On his last night, Gireth lay on his mattress in the death cell, smoked, and listened to "Clair de Lune." His last meal was a hamburger and Coke -- his and Dorena's favorite treats. The next morning Gireth walked strongly into the chamber, leaving behind a letter for Duffy: "There are times when one can say very little, but these few words I mean in all sincerity: Thank you so much for everything."

The ritual of death at San Quentin changed little over the years. Once brought to the holding cell, the condemned were watched all the time. They were given a last meal of their choosing, within reason.

In the last hour, the prisoner was dressed in blue jeans and a clean white shirt. They were taken barefoot to the gas chamber -- or before 1938, to the robin's-egg-blue double gallows on the top floor of a building that held the prison wood shop. Most of California's executions -- 307 of the 501 conducted since the state took the job from county sheriffs in 1893 -- have been by hanging at San Quentin or at Folsom Prison, east of Sacramento.

Just like in the movies, a phone line was kept open to the governor for any last-minute news of a reprieve. Joseph Francis Regan got four reprieves this way -- but the last, in 1933, didn't count. Duffy, then secretary to Warden James B. (Big Jim) Holohan, was on the open phone to the governor's office in Sacramento. At 10:02, the governor's clemency secretary shouted at the other end, "Clint! Stop the execution." Duffy yelled into a prison phone for the hangman to hold up -- then heard the thud of the gallows trap dropping.

Duffy wrote in 88 Men and 2 Women -- the title referred to the number of executions he oversaw -- that he and the clemency secretary agreed between themselves to tear up the reprieve and never mention what happened, even to the warden. Duffy wrote that it was never revealed until his book was published a decade after he completed 12 years as warden.

Barbara Graham, the most celebrated of the four women to be executed in California, found her brief reprieves upsetting. The subject of a Susan Hayward movie, "I Want to Live," and a later made-for-television movie starring Lindsay Wagner, she was 32 when her time came in 1955. Two stays were phoned in that morning -- including one just as she was walking into the gas chamber. "Why do they torture me? I was ready to go at 10 o'clock," Graham complained, distraught. When she finally entered the chamber at 11:30, escorted by two Catholic priests, she wore a blindfold -- the only gas chamber victim who ever asked for one.

Joseph Ferretti, a retired San Quentin deathwatch guard now living in Petaluma, remembers Graham's reaction to the advice given most prisoners as they were strapped into the gas chamber: Take a deep breath when she smelled the gas and it would go easier. "She said, 'How the hell would you know?' What could I say? She was right," Ferretti, 86, said recently.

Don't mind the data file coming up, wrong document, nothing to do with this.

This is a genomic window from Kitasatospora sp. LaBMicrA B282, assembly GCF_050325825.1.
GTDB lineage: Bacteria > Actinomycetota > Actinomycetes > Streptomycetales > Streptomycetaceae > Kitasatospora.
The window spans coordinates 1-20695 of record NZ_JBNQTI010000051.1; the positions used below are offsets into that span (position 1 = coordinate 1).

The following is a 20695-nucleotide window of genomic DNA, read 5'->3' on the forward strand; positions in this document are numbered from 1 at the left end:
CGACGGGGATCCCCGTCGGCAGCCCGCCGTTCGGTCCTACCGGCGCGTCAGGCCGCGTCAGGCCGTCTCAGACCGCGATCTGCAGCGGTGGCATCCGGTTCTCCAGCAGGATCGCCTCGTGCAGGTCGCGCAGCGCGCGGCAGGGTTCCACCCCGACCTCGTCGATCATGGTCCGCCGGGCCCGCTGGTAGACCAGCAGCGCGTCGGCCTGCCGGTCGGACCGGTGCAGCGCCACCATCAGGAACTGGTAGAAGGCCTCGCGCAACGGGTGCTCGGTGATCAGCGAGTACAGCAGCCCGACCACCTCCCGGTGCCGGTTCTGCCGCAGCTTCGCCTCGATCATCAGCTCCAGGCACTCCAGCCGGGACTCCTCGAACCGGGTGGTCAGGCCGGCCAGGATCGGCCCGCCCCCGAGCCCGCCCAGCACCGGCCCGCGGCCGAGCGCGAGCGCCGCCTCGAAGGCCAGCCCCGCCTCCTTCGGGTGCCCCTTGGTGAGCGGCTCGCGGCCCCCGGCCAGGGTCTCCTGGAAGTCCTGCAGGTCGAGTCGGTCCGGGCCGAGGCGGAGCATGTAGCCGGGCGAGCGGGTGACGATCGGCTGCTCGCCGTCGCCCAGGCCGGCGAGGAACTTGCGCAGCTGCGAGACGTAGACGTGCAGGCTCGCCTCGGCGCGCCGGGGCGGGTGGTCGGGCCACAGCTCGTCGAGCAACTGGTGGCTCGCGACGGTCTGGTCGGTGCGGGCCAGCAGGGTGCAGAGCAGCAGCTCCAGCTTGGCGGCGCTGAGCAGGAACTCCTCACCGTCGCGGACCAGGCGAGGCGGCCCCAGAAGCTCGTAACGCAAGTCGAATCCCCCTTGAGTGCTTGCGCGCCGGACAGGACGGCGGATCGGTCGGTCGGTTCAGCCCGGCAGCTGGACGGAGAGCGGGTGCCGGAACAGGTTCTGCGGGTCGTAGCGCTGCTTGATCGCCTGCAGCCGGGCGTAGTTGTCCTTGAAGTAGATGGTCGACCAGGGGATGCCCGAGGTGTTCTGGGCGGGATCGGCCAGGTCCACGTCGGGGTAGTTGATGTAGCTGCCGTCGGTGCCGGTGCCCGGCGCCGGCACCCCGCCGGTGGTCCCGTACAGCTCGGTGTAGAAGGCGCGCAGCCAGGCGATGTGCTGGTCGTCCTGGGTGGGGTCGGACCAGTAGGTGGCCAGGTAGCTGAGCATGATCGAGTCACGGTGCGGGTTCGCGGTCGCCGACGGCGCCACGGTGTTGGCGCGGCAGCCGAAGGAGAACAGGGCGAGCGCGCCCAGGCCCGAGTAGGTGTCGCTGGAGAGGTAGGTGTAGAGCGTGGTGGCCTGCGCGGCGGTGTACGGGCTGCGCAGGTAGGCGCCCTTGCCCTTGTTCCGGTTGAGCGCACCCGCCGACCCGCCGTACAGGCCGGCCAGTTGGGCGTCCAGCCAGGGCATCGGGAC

The first woman to be executed legally in California was Juanita Spinelli, the coldblooded "Duchess" of a Bay Area robbery gang. A grandmother and ex-wrestler, she had a reputation for being able to pin a poker chip with a thrown knife at 15 paces. She was convicted in the murder of a gang member she feared would inform on her. "The coldest, hardest character, male or female, I have ever known," Warden Duffy wrote, "a homely, scrawny, nearsighted, sharp-featured scarecrow. . . . The Duchess was a hag, evil as a witch, horrible to look at, impossible to like, but she was still a woman and I dreaded the thought of ordering her execution."

After being held at the woman's prison in Tehachapi, she was driven to San Quentin two days before her date with the gas chamber. About 30 prisoners signed a petition protesting the execution of a woman and offered to draw straws among themselves to select a replacement. The governor granted her two stays.

But the day after Thanksgiving in 1941, her time came. The Los Angeles Times reported that she wore a short-sleeved green dress and clutched a white handkerchief in her left hand. Photos of her children were tied over her heart. She was being walked into the chamber when the warden noticed that the 100 or so witnesses were not in place. The Duchess stood outside the gas chamber and chatted about the weather as the witnesses filed in. The Times story said her face, minus dentures, looked sunken as the gas began to rise. She coughed, her head dropped forward, then whipped back, streaming her long gray hair over the chair back. "The Duchess coughed again, then blew out her breath with a sound like that a horse sometimes makes with his lips," The Times reported. Five minutes later, a prison official barked: "That's all, boys."

Before the gas chamber, hangings posed a problem for some witnesses. "So many witnesses fainted that we had to station extra guards around to help carry them out," Duffy wrote. But hanging Fridays were big days in the hillside village outside San Quentin. In the 1920s, the village saloons -- Figaro's, LaCante's and the back room of Kinney's grocery -- filled up with spectators after the 10 a.m. executions.